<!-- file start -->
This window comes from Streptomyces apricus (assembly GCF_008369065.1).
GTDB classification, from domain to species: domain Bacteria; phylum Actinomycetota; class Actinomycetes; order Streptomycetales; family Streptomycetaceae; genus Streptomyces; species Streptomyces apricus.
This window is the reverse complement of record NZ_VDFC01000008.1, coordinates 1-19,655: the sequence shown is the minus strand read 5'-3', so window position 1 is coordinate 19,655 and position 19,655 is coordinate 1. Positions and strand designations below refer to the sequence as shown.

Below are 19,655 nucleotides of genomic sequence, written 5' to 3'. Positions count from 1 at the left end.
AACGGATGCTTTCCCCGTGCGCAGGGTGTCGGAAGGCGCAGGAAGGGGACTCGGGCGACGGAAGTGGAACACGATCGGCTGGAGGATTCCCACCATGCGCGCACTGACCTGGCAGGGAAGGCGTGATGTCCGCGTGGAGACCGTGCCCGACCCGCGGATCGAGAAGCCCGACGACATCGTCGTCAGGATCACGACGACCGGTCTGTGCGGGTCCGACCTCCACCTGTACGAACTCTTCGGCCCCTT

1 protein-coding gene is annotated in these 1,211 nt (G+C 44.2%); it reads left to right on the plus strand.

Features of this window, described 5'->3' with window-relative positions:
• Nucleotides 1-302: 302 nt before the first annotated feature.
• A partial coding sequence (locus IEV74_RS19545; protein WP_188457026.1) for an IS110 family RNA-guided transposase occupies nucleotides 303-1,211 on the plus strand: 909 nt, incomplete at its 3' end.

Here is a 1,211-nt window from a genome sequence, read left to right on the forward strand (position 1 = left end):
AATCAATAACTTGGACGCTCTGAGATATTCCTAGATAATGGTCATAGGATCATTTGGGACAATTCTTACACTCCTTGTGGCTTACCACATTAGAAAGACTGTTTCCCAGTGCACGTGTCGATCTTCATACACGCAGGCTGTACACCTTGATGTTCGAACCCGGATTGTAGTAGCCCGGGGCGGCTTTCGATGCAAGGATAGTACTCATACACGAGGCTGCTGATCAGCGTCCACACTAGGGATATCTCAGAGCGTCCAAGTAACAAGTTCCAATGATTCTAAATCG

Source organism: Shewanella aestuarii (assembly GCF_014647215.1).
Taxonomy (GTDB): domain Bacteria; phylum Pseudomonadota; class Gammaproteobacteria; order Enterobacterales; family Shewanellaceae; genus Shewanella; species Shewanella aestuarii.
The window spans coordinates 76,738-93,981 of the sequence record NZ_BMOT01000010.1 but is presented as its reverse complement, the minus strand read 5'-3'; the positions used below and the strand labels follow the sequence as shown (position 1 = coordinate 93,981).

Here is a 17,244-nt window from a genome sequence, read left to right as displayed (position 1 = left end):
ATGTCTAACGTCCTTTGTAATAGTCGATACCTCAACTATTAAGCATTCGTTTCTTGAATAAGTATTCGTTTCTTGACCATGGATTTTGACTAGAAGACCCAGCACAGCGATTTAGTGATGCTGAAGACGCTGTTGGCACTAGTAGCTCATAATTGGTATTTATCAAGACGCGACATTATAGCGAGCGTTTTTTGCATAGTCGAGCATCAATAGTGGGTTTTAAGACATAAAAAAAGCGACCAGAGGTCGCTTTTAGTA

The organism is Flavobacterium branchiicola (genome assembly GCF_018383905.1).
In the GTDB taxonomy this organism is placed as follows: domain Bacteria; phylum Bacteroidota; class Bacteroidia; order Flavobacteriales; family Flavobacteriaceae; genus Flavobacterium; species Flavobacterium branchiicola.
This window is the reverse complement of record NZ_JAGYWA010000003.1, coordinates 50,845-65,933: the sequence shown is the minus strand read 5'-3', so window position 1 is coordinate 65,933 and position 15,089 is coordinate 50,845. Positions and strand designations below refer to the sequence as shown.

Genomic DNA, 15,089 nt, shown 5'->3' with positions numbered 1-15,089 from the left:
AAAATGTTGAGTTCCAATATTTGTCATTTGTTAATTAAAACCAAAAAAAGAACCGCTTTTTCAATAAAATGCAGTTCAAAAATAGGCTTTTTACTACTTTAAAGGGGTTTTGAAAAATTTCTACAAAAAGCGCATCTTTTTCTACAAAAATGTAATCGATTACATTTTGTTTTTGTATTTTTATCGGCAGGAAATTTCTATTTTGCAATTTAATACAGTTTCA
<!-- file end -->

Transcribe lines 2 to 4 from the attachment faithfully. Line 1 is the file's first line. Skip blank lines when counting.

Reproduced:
GTDB classification, from domain to species: domain Bacteria; phylum Actinomycetota; class Actinomycetes; order Streptomycetales; family Streptomycetaceae; genus Streptomyces; species Streptomyces apricus.
This window is the reverse complement of record NZ_VDFC01000008.1, coordinates 1-19,655: the sequence shown is the minus strand read 5'-3', so window position 1 is coordinate 19,655 and position 19,655 is coordinate 1. Positions and strand designations below refer to the sequence as shown.

Below are 19,655 nucleotides of genomic sequence, written 5' to 3'. Positions count from 1 at the left end.